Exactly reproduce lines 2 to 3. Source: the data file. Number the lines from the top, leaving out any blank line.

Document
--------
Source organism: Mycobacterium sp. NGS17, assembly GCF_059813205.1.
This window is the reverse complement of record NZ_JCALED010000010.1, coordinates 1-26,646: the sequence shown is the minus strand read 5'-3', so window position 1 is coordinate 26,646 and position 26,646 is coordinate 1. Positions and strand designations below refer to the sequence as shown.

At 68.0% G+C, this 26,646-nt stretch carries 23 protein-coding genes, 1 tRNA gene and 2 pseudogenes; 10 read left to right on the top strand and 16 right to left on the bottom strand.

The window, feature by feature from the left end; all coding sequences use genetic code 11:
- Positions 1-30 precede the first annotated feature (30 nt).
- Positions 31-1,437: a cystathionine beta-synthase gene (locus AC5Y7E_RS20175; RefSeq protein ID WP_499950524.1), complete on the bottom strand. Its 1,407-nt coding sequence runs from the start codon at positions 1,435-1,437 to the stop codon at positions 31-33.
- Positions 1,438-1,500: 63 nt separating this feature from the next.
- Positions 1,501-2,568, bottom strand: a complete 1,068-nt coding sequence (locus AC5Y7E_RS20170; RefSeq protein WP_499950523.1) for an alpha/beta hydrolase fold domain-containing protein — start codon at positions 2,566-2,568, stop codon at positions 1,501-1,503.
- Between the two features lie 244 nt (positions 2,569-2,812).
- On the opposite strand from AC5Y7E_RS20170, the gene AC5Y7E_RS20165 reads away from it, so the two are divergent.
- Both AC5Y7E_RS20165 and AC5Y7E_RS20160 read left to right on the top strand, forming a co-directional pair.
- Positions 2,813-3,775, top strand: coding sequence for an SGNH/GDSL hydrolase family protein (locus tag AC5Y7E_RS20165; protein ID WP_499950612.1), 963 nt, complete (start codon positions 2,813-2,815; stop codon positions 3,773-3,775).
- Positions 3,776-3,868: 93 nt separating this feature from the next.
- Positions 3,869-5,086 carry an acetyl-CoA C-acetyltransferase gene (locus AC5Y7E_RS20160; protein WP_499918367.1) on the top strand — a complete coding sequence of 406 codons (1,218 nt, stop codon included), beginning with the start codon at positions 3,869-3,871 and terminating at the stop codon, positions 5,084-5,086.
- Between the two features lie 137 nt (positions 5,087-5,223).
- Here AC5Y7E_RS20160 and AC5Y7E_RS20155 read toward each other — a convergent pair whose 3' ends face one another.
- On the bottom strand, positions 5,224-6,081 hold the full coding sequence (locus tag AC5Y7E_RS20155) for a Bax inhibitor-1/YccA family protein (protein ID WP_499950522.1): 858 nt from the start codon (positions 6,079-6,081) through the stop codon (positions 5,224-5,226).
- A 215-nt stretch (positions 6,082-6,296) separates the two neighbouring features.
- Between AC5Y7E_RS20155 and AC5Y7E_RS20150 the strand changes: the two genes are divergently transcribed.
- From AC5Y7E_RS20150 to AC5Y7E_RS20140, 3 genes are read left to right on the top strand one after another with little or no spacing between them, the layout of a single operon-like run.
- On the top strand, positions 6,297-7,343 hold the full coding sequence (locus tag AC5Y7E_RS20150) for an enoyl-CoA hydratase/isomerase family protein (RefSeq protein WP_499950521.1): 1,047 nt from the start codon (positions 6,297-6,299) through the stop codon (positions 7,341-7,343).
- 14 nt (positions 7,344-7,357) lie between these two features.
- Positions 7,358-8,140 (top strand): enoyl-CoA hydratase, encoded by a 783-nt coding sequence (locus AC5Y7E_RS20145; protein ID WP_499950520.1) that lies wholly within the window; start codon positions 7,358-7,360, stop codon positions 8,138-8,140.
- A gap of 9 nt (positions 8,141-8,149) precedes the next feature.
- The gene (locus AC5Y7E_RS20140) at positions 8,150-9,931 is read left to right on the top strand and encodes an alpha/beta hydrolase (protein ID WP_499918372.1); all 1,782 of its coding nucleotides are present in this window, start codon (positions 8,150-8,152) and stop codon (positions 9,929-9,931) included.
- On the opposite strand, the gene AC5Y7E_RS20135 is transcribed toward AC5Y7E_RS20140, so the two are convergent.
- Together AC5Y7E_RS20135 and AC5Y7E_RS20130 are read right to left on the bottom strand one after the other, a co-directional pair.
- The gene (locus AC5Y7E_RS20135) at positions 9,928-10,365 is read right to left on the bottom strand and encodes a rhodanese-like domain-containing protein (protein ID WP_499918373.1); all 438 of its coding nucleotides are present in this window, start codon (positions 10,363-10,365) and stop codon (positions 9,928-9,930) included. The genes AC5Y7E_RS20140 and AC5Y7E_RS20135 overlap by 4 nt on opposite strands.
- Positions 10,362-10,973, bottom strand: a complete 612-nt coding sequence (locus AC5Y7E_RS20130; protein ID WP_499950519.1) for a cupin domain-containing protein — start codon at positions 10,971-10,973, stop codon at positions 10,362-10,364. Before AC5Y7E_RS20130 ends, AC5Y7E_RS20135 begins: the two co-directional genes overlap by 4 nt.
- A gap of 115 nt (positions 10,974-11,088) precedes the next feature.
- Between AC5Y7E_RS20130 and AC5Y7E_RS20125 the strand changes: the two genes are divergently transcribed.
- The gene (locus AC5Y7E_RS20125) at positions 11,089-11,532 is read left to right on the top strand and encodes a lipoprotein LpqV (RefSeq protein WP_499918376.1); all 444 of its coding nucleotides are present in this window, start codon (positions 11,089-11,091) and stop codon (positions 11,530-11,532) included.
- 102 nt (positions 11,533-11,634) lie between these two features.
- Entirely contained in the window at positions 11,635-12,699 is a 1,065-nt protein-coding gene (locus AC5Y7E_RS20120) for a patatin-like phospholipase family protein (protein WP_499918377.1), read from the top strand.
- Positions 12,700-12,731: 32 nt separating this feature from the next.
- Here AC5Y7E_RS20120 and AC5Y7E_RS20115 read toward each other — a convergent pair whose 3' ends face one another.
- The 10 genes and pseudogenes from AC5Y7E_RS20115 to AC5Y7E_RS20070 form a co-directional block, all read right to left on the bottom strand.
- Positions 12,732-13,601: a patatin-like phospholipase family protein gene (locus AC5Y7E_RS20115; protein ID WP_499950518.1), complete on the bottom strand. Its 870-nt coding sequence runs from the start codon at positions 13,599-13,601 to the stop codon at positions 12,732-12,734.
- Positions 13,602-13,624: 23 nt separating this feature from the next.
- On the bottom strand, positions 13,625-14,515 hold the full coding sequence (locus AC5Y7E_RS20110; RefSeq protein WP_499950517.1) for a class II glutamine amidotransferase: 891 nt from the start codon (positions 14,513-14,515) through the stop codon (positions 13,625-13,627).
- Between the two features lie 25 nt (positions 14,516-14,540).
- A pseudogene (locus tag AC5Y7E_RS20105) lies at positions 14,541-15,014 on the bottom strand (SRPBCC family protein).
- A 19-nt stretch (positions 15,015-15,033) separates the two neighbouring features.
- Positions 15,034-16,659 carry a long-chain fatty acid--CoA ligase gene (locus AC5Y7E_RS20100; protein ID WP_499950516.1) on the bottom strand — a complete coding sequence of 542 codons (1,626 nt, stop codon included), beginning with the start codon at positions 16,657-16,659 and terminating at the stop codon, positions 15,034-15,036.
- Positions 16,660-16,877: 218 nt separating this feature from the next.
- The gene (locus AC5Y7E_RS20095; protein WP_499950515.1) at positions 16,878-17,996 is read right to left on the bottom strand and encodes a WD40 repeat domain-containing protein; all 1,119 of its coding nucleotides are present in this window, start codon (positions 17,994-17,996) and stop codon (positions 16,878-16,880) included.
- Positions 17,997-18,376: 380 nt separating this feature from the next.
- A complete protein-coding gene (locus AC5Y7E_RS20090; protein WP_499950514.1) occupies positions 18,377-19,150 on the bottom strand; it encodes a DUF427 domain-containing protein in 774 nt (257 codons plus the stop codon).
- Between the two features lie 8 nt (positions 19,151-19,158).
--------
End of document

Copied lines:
This window is the reverse complement of record NZ_JCALED010000010.1, coordinates 1-26,646: the sequence shown is the minus strand read 5'-3', so window position 1 is coordinate 26,646 and position 26,646 is coordinate 1. Positions and strand designations below refer to the sequence as shown.

At 68.0% G+C, this 26,646-nt stretch carries 23 protein-coding genes, 1 tRNA gene and 2 pseudogenes; 10 read left to right on the top strand and 16 right to left on the bottom strand.